The blatant lack of transparency of this deal has raised new questions over the governance of CPC and why repeated transgressions have been allowed with little or no redress.
It was reported that the Government agency stands to lose at least Rs. 1 billion from the deal, which industry sources allege is irregular and violated tender norms.
The first cargo of 35,000 to 40,000 tons of low sulphur oil was sold to the CPC at Singapore Platts +$108 per ton by Fujairah and the cargo was discharged. However, a dispute arose over the price of both the first and a new, second cargo of the same quality. A two-member team from the Swiss-based MOCOH, an international commodities trader, arrived in Colombo this week and is negotiating with CPC authorities for a
fresh new price for the cargoes.
The problem hinges on the obscurity of the new firm and few people understanding under what precedent the CPC is “rectifying” the deal. Given that the CPC has a long track record for corruption as well as staggering losses that are undermining the passing of global price reductions to the consumer; the matter needs in-depth attention from stakeholders.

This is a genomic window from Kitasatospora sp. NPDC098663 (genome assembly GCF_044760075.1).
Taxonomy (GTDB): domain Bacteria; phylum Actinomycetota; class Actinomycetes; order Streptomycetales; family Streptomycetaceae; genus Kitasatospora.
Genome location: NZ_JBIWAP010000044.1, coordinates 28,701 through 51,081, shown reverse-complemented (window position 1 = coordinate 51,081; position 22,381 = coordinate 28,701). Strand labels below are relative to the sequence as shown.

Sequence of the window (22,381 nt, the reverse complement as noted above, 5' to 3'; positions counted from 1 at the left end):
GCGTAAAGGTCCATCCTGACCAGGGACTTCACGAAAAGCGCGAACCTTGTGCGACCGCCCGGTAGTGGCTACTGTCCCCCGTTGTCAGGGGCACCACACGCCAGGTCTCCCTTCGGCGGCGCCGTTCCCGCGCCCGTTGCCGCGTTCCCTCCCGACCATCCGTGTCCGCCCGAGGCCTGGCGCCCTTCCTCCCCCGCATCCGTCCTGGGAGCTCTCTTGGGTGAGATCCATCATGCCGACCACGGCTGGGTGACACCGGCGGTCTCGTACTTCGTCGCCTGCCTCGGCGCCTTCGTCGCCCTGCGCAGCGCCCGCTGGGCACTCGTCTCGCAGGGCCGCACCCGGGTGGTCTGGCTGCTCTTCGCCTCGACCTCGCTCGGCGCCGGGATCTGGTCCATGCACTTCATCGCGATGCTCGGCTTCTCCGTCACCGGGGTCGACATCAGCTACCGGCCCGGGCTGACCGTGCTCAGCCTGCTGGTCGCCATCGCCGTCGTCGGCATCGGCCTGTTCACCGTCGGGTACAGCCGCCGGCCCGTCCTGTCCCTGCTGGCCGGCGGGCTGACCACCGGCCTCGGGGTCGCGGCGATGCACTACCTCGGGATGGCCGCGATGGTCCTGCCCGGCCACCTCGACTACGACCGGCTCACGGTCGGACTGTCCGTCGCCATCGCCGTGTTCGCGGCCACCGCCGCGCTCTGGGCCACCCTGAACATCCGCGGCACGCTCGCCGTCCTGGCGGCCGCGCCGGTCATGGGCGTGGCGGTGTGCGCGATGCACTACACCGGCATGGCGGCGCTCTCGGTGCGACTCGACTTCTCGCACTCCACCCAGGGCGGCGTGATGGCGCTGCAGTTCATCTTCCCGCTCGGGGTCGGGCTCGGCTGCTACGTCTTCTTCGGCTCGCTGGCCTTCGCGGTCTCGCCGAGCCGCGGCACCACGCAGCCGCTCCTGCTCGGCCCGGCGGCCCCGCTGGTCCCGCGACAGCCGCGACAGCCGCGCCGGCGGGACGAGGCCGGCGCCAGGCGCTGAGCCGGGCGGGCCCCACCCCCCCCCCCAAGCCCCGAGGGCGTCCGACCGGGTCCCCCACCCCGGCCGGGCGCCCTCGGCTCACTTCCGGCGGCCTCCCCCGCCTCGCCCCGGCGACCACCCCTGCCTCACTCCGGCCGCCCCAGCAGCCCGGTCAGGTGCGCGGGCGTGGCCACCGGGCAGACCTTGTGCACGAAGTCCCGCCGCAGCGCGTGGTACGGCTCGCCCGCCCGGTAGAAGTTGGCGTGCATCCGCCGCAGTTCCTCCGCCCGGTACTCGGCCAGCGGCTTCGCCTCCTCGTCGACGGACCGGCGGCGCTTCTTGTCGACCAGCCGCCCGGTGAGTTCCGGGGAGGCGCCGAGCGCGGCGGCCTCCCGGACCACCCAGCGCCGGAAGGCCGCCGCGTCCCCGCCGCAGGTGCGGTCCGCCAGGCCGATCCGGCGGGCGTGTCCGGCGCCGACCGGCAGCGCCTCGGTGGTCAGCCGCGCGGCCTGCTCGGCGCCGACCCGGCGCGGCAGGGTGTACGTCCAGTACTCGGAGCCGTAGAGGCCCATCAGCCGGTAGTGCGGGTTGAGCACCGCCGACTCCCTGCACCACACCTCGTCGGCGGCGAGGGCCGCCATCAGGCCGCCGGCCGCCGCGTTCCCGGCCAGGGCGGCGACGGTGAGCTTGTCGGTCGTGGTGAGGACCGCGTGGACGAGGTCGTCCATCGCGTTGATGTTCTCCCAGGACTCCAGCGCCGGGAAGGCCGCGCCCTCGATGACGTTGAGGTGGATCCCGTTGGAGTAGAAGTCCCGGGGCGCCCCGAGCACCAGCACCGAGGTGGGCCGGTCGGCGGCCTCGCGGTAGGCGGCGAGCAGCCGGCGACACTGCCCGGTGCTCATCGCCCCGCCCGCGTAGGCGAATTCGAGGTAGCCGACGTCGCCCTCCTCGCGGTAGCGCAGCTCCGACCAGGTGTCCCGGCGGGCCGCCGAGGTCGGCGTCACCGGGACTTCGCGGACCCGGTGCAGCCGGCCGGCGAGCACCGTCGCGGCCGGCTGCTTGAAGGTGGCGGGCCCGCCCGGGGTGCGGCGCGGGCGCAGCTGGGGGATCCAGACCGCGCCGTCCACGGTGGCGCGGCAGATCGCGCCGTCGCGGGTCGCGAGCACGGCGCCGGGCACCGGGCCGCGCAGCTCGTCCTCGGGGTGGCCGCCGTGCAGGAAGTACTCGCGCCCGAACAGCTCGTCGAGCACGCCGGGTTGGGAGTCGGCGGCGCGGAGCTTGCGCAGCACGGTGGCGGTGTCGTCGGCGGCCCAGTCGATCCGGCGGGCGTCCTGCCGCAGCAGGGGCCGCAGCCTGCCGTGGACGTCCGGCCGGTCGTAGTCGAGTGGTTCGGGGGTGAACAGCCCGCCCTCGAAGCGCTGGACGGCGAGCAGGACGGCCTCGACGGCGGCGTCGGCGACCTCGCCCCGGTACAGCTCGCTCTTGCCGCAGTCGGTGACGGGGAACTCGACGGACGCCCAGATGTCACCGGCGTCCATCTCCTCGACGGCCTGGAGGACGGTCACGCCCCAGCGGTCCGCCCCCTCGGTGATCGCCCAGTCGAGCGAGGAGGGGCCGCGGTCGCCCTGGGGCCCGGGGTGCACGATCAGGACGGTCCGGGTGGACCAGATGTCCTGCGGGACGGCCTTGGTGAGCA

It must be conceded that the losses of State-Owned Enterprises (SOEs) are due to non cost-reflective pricing policies, operational inefficiencies and poor governance; and the recent move to more cost-reflective administered prices is a welcome development. However, it should be accompanied by a concerted and accelerated campaign to strengthen the ongoing efforts to improve the performance of SOEs as a whole.
The Committee on Public Enterprises (COPE) has repeatedly pointed out the massive financial and resource mismanagement taking place in SOEs, particularly in the CPC. Sub-standard fuel imports, sporadic price increases, financial scandals and strikes are among the many ways that the public has experienced the CPC’s inefficiency – many shortcomings that go routinely unpunished.
As pointed out by the Pathfinder Foundation, there are 81 SOEs and the Government is also a partial owner of several entities established under the Companies Act (2007). The total turnover of SOEs amounted to Rs. 954 billion in 2010. The five largest SOEs (CEB, CPC, Sri Lanka Ports Authority, Bank of Ceylon and People’s Bank) exceeded the turnover of all 245 companies listed in the Colombo Stock Exchange. In addition, SOEs accounted for 17.2% of GDP and employed 160,000 people (2010).
Such massive statistics show that the ever-increasing losses of SOEs cannot be sustained by the Sri Lankan economy. The country can no longer afford to overlook the negative effects of underperforming SOEs. Failure to take effective action can have severe adverse consequences for ordinary people if markets lose confidence in Sri Lanka’s creditworthiness. In the short term, the cost of living will remain challenging due to the sustained prices of fuel. Surely it is time to change.